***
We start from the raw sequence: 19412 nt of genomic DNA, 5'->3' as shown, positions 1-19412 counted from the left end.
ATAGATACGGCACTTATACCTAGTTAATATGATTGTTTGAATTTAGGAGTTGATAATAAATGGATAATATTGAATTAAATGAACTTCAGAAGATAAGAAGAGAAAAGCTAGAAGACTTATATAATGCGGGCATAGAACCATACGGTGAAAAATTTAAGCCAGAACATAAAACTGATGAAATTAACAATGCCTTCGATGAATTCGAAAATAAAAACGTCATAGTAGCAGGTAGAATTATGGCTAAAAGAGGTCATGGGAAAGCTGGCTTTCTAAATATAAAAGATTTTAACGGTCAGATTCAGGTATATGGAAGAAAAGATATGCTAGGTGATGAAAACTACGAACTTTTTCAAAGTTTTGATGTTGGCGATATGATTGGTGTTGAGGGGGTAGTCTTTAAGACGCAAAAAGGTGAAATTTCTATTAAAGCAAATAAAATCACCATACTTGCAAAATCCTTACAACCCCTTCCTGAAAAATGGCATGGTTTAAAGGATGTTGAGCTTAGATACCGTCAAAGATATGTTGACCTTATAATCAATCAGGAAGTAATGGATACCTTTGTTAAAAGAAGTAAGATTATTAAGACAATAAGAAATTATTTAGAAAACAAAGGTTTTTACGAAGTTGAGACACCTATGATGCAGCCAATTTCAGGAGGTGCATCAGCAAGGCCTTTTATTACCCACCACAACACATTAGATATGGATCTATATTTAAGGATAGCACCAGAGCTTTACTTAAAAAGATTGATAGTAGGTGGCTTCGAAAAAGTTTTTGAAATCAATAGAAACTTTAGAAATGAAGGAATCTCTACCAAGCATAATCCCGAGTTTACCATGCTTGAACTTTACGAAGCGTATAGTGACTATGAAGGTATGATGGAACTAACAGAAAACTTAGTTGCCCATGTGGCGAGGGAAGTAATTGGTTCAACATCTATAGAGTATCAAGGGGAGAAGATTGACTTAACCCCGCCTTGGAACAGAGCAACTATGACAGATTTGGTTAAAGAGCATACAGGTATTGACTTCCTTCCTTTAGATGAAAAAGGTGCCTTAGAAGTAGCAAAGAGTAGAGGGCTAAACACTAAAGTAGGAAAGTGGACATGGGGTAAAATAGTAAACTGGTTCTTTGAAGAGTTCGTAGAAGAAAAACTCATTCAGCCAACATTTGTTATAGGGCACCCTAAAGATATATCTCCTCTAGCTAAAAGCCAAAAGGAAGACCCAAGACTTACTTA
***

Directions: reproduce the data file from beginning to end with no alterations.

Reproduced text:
We start from the raw sequence: 19412 nt of genomic DNA, 5'->3' as shown, positions 1-19412 counted from the left end.
ATAGATACGGCACTTATACCTAGTTAATATGATTGTTTGAATTTAGGAGTTGATAATAAATGGATAATATTGAATTAAATGAACTTCAGAAGATAAGAAGAGAAAAGCTAGAAGACTTATATAATGCGGGCATAGAACCATACGGTGAAAAATTTAAGCCAGAACATAAAACTGATGAAATTAACAATGCCTTCGATGAATTCGAAAATAAAAACGTCATAGTAGCAGGTAGAATTATGGCTAAAAGAGGTCATGGGAAAGCTGGCTTTCTAAATATAAAAGATTTTAACGGTCAGATTCAGGTATATGGAAGAAAAGATATGCTAGGTGATGAAAACTACGAACTTTTTCAAAGTTTTGATGTTGGCGATATGATTGGTGTTGAGGGGGTAGTCTTTAAGACGCAAAAAGGTGAAATTTCTATTAAAGCAAATAAAATCACCATACTTGCAAAATCCTTACAACCCCTTCCTGAAAAATGGCATGGTTTAAAGGATGTTGAGCTTAGATACCGTCAAAGATATGTTGACCTTATAATCAATCAGGAAGTAATGGATACCTTTGTTAAAAGAAGTAAGATTATTAAGACAATAAGAAATTATTTAGAAAACAAAGGTTTTTACGAAGTTGAGACACCTATGATGCAGCCAATTTCAGGAGGTGCATCAGCAAGGCCTTTTATTACCCACCACAACACATTAGATATGGATCTATATTTAAGGATAGCACCAGAGCTTTACTTAAAAAGATTGATAGTAGGTGGCTTCGAAAAAGTTTTTGAAATCAATAGAAACTTTAGAAATGAAGGAATCTCTACCAAGCATAATCCCGAGTTTACCATGCTTGAACTTTACGAAGCGTATAGTGACTATGAAGGTATGATGGAACTAACAGAAAACTTAGTTGCCCATGTGGCGAGGGAAGTAATTGGTTCAACATCTATAGAGTATCAAGGGGAGAAGATTGACTTAACCCCGCCTTGGAACAGAGCAACTATGACAGATTTGGTTAAAGAGCATACAGGTATTGACTTCCTTCCTTTAGATGAAAAAGGTGCCTTAGAAGTAGCAAAGAGTAGAGGGCTAAACACTAAAGTAGGAAAGTGGACATGGGGTAAAATAGTAAACTGGTTCTTTGAAGAGTTCGTAGAAGAAAAACTCATTCAGCCAACATTTGTTATAGGGCACCCTAAAGATATATCTCCTCTAGCTAAAAGCCAAAAGGAAGACCCAAGACTTACTTA